So when did it finally strike her that the “voice-over community” (they really do call themselves that) could inspire a decent romantic comedy?
“All that happened sort of organically,” she says. “I was always attuned to my own voice. I guess I first learned how to manipulate it as a dinner-party trick for my family. It seemed like the ultimate sort of acting. You are not tied by race, class – or even gender. You can be anything. So, when I came to Hollywood, I tried to manoeuvre my way in and discovered it wasn’t so easy. But I found an industry full of the most amazingly colourful characters.”
That comes across. Featuring a number of prominent voice-over actors – including the sonorous Fred Melamed from the Coens’ A Serious Man – the film takes place in an environment characterised by gossip, paranoia and backbiting.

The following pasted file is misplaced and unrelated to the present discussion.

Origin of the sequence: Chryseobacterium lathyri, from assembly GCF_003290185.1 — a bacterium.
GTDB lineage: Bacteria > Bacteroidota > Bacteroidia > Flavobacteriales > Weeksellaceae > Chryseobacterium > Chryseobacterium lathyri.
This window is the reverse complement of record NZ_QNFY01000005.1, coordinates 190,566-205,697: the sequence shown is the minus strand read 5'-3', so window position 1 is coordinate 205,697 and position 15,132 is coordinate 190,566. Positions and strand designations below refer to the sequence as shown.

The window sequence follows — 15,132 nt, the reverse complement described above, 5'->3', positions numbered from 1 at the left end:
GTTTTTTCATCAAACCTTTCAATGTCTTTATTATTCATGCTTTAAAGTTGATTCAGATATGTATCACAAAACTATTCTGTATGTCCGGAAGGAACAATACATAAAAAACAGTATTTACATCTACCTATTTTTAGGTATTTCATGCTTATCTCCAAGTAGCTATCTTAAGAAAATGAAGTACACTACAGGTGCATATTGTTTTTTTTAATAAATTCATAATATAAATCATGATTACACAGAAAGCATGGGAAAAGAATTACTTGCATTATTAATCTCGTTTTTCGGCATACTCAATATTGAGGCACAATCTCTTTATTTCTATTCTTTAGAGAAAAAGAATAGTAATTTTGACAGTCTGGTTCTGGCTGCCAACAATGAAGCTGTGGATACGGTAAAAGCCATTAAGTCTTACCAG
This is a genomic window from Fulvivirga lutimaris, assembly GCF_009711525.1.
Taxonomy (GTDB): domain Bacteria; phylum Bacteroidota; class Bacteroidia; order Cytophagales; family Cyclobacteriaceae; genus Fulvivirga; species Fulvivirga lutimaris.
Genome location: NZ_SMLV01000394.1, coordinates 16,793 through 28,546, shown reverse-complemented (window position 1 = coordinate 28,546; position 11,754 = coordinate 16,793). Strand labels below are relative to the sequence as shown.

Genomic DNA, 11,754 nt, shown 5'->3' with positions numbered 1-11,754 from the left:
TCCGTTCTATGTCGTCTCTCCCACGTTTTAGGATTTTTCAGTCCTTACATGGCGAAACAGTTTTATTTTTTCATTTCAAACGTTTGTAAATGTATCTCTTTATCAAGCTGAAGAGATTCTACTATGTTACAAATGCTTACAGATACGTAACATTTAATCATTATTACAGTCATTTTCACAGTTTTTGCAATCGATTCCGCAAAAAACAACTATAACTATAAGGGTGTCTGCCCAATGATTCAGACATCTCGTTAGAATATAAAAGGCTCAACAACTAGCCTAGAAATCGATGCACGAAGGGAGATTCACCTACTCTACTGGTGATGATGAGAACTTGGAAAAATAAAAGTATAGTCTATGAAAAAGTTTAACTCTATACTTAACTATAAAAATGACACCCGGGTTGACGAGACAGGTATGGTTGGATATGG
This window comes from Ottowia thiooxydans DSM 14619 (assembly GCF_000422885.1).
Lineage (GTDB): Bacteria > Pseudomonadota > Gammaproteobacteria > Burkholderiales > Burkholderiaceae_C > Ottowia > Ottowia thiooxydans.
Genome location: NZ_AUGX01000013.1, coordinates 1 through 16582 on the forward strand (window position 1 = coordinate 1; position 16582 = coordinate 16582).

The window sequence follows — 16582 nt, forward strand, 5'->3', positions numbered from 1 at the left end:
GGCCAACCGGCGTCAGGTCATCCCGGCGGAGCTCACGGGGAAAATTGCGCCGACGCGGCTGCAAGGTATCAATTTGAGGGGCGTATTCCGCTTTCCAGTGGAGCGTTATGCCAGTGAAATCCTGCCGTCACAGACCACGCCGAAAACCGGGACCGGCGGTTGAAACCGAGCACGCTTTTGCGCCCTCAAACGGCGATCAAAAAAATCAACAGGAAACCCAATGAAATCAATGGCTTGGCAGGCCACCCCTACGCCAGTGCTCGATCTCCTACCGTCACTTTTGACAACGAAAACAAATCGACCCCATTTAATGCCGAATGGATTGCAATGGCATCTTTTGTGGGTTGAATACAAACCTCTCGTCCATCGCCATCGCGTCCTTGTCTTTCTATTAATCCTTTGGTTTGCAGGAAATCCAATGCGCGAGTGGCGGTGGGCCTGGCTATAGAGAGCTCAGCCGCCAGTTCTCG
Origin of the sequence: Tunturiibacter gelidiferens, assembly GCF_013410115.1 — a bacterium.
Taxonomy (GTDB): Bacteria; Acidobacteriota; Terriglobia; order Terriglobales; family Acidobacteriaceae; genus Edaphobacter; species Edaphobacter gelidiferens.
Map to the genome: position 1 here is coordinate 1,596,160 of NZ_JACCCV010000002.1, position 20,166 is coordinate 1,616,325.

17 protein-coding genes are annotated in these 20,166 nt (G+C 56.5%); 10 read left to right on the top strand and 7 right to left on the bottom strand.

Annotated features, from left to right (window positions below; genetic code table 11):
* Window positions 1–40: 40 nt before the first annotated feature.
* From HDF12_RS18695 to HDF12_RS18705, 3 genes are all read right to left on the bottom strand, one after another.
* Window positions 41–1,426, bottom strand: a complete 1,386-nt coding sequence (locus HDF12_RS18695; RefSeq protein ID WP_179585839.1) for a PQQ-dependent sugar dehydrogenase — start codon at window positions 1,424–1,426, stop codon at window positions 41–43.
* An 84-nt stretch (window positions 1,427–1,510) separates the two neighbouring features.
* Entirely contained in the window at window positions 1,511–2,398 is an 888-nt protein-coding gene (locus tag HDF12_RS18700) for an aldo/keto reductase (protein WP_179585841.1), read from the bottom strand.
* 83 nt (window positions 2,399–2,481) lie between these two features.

“A multitude of industry cronies came up and said: ‘You really nailed it.’ It really is a cut-throat world,” she says. “The reception from the voice-over community has been very warm. Nobody has ever talked about them before. That is important to them. There is a great sense of humour there.”
Lake Bell springs from a well-off New York family. Daughter of an interior
designer and a real -estate developer, she studied at a prestigious liberal-arts
college before making her way to the Rose Bruford Theatre School in south London. She maintains that she never really had a back-up plan. To allow the possibility of defeat would be to invite its calling at your door. After her return from England, she secured a few supporting parts and eventually grabbed a recurring role in Boston Legal.